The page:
The legislation for the act was written by Budget Director Julian Hogan, State Board of Finance Secretary Frank Storey, and attorney William J. Smith. It passed the House of Representatives unanimously, passed in the Senate by a vote of thirty to one, and was signed by Governor Laney, becoming Act 311 of 1945.
Writing and revising the Revenue Stabilization Act is a political process involving gubernatorial priorities, legislative wishes, and state agency goals and program preferences. Conservative forecasting models are used to estimate general revenue for the upcoming fiscal year. Priority categories are established with the assigned categories generally labeled A, B, and C. Subcategories, such as A1, can be added as well.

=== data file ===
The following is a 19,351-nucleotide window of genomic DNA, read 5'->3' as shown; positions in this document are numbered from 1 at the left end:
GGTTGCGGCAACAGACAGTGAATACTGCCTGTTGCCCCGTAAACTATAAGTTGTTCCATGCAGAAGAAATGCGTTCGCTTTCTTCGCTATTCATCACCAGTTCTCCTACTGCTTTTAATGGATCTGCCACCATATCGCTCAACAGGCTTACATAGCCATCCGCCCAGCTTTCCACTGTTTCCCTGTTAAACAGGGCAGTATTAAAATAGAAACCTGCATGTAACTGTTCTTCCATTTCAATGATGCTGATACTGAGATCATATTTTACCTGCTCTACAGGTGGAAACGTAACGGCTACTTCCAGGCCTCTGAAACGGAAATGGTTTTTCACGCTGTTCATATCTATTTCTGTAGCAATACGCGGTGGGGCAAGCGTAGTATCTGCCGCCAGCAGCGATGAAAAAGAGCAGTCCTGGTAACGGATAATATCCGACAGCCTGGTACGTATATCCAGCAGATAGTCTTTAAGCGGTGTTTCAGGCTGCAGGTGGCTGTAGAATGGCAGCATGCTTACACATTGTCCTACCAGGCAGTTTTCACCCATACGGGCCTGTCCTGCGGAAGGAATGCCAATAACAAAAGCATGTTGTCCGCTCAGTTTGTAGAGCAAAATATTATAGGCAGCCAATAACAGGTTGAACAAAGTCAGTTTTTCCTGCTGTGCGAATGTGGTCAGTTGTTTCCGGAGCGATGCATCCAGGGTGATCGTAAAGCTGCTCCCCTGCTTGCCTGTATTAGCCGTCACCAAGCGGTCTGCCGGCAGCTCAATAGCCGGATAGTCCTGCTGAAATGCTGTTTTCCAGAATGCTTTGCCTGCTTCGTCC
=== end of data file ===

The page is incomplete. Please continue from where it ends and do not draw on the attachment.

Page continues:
Category A is composed of agency programs considered absolutely essential, such as education, health and human services, and corrections. Category B typically covers expansion of existing programs or new programs that are needed. Category C priorities, often referred to as a wish list, are new programs that legislators, particular constituencies, or department directors would like to have but are not perceived as being vital and, therefore, have little chance of actually being funded.
As revenues flow, agencies are funded in order of program priorities, with category A being funded first. In the event that A priorities are fully funded, revenues begin to flow into the next category (A1 or B) and so on. In the event that state revenues fall short of expectations, the chief fiscal officer can order cuts. Any cuts flow in reverse order, beginning with category C and proceeding to B and then, in the most extreme of economic circumstances, to category A.